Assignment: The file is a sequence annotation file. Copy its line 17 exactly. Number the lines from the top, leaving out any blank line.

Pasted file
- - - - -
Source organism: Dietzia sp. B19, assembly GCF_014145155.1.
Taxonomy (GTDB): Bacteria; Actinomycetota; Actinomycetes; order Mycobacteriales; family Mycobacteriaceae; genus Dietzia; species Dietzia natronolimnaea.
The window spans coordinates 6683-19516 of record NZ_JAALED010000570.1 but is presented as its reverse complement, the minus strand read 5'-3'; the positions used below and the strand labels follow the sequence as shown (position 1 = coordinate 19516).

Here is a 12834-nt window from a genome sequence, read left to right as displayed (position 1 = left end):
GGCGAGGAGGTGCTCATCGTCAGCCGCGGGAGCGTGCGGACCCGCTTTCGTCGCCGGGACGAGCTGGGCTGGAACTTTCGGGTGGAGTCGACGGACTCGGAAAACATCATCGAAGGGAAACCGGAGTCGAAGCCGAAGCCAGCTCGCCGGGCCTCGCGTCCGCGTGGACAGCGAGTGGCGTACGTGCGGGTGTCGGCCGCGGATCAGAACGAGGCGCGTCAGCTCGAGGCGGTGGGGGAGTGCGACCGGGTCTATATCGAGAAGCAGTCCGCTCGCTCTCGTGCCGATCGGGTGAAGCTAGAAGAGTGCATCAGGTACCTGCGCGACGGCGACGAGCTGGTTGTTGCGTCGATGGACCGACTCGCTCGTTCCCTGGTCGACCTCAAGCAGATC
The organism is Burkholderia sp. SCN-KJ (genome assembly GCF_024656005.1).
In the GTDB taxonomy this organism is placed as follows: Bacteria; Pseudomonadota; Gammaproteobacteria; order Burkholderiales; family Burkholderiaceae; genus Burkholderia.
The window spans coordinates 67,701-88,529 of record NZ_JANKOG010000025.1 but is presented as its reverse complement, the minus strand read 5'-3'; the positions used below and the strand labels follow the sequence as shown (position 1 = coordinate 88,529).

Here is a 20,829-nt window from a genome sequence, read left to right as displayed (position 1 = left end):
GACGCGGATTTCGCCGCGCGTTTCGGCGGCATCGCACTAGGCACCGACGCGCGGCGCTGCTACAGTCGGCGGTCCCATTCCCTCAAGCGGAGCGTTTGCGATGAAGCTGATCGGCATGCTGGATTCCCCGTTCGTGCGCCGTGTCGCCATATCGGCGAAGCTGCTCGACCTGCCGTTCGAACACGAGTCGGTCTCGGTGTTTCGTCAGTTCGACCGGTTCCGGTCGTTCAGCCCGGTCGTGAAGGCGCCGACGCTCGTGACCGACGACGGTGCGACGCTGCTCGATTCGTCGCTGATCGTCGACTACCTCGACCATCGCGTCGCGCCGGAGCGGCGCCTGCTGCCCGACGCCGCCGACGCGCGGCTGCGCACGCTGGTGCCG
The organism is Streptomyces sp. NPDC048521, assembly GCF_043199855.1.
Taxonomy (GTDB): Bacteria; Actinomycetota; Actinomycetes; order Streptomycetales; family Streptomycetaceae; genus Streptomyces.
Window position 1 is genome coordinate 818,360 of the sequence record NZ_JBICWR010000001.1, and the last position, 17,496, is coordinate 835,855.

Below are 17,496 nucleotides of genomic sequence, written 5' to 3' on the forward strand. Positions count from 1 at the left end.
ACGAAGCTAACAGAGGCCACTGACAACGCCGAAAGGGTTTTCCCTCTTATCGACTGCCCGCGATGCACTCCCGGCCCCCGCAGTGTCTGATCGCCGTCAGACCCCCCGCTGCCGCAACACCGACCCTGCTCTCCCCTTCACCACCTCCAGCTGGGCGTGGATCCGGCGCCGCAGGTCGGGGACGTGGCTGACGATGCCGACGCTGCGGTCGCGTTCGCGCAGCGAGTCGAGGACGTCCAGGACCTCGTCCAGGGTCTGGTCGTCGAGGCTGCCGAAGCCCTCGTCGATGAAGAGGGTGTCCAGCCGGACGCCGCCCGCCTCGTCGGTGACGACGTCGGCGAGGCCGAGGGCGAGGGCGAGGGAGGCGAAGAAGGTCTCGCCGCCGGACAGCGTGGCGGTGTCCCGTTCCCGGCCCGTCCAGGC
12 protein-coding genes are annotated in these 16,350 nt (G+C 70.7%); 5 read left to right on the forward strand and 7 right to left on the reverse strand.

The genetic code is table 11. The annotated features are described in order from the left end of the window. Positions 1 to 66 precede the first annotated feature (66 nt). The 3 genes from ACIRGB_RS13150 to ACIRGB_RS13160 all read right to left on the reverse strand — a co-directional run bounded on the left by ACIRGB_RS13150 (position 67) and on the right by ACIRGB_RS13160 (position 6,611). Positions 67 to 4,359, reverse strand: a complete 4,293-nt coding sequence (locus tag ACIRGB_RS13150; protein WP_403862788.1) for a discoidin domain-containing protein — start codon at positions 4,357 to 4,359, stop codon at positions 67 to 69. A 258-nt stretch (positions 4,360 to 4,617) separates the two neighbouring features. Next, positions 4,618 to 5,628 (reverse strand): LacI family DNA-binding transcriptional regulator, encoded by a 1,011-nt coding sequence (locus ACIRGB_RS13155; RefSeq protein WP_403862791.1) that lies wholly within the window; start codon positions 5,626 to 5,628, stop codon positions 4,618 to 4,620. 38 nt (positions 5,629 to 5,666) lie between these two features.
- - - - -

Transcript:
The genetic code is table 11. The annotated features are described in order from the left end of the window. Positions 1 to 66 precede the first annotated feature (66 nt). The 3 genes from ACIRGB_RS13150 to ACIRGB_RS13160 all read right to left on the reverse strand — a co-directional run bounded on the left by ACIRGB_RS13150 (position 67) and on the right by ACIRGB_RS13160 (position 6,611). Positions 67 to 4,359, reverse strand: a complete 4,293-nt coding sequence (locus tag ACIRGB_RS13150; protein WP_403862788.1) for a discoidin domain-containing protein — start codon at positions 4,357 to 4,359, stop codon at positions 67 to 69. A 258-nt stretch (positions 4,360 to 4,617) separates the two neighbouring features. Next, positions 4,618 to 5,628 (reverse strand): LacI family DNA-binding transcriptional regulator, encoded by a 1,011-nt coding sequence (locus ACIRGB_RS13155; RefSeq protein WP_403862791.1) that lies wholly within the window; start codon positions 5,626 to 5,628, stop codon positions 4,618 to 4,620. 38 nt (positions 5,629 to 5,666) lie between these two features.